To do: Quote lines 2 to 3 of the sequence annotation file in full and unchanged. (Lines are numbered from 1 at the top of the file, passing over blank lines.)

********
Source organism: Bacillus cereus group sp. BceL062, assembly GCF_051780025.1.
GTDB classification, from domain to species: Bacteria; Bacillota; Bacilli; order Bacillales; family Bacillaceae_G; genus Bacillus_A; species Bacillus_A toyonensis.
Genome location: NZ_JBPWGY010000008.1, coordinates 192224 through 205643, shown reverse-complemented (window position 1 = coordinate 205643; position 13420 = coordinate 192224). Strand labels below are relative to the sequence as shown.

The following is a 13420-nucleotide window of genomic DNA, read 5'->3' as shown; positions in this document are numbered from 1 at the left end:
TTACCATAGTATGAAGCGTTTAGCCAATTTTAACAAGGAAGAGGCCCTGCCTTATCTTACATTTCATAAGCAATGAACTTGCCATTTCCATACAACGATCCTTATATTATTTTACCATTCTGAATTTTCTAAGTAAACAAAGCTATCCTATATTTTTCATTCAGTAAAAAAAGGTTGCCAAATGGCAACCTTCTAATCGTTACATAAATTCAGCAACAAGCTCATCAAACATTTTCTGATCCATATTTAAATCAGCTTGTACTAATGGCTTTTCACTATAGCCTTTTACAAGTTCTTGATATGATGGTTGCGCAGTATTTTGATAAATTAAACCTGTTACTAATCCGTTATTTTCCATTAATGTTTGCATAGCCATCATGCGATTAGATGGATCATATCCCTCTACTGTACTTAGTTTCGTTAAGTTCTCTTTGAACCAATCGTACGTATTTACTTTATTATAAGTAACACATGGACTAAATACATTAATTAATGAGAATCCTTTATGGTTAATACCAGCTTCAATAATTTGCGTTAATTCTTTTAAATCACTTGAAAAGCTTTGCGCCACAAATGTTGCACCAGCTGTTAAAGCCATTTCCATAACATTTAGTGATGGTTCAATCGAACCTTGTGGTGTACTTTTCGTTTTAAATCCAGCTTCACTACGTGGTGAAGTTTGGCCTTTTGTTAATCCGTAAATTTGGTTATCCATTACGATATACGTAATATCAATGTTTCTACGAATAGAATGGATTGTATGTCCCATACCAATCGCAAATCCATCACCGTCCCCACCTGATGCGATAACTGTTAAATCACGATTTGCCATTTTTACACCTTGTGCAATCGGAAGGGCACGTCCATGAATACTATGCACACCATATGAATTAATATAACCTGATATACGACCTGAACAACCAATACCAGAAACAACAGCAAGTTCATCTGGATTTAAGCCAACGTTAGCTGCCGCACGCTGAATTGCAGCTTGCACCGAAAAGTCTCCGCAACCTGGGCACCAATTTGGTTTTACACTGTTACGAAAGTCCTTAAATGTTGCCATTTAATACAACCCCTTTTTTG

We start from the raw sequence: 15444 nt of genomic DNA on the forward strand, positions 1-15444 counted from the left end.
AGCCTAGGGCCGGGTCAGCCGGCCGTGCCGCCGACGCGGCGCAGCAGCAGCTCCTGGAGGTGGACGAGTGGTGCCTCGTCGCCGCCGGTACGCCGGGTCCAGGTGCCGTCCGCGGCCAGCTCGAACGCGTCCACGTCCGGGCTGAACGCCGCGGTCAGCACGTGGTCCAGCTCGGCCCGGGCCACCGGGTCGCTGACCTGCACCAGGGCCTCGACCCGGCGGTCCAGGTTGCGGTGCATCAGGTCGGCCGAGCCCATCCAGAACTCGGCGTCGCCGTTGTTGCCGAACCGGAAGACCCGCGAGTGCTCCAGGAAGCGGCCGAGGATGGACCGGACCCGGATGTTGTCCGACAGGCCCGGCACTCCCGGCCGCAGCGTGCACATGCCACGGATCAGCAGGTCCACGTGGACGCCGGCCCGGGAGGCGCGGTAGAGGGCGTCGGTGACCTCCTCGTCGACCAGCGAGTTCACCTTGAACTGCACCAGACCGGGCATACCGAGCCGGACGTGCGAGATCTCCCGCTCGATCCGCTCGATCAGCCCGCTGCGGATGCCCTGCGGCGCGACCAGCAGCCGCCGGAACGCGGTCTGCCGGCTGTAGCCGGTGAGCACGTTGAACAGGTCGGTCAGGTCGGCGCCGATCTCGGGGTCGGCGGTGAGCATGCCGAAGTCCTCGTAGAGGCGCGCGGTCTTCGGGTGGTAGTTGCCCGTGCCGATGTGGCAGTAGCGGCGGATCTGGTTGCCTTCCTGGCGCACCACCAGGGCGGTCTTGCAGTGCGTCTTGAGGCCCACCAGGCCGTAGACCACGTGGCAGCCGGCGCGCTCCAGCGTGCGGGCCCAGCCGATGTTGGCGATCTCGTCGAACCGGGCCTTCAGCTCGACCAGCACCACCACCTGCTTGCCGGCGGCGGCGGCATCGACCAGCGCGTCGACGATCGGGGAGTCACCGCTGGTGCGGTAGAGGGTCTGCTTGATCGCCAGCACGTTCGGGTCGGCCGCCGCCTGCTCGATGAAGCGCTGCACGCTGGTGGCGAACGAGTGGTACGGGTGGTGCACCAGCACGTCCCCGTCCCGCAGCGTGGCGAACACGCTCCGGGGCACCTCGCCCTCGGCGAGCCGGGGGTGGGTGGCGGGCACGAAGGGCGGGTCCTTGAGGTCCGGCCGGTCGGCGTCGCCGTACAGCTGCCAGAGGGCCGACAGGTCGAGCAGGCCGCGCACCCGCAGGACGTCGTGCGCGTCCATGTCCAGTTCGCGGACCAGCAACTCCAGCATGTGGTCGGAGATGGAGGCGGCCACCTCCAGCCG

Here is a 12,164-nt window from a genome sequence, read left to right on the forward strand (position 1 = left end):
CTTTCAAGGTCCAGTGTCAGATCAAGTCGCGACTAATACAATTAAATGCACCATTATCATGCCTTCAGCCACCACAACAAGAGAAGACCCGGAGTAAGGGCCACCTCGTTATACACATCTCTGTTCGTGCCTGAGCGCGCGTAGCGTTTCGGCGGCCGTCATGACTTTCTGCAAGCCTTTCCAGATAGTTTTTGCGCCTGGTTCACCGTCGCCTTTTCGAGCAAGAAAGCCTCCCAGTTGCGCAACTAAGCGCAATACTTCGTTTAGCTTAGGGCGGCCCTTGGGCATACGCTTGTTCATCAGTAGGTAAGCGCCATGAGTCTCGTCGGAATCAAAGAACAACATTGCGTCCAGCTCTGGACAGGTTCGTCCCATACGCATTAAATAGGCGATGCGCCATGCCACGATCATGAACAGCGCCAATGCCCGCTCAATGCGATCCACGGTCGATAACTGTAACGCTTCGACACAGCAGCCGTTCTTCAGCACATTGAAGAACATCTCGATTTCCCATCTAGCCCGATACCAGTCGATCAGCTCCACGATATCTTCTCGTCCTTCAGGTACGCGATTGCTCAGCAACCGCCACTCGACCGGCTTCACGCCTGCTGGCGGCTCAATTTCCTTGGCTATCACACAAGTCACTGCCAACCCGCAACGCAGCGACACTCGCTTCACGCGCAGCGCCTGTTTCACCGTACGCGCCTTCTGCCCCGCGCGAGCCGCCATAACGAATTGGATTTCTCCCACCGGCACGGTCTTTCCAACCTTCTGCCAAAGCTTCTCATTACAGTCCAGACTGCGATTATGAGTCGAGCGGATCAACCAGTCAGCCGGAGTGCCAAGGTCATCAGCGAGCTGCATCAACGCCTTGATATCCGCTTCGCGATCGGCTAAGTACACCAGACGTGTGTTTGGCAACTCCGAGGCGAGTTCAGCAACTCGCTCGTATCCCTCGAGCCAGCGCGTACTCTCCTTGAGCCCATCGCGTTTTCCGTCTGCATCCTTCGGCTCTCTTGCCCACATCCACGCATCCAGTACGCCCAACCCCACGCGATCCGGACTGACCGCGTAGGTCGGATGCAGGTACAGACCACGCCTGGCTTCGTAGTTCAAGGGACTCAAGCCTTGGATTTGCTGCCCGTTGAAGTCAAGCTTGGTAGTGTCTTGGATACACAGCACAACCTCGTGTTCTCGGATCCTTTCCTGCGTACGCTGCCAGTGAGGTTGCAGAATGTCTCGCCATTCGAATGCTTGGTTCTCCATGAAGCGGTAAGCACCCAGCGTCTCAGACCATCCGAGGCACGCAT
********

GTDB classification, from domain to species: Bacteria; Bacillota; Bacilli; order Bacillales; family Bacillaceae_G; genus Bacillus_A; species Bacillus_A toyonensis.
Genome location: NZ_JBPWGY010000008.1, coordinates 192224 through 205643, shown reverse-complemented (window position 1 = coordinate 205643; position 13420 = coordinate 192224). Strand labels below are relative to the sequence as shown.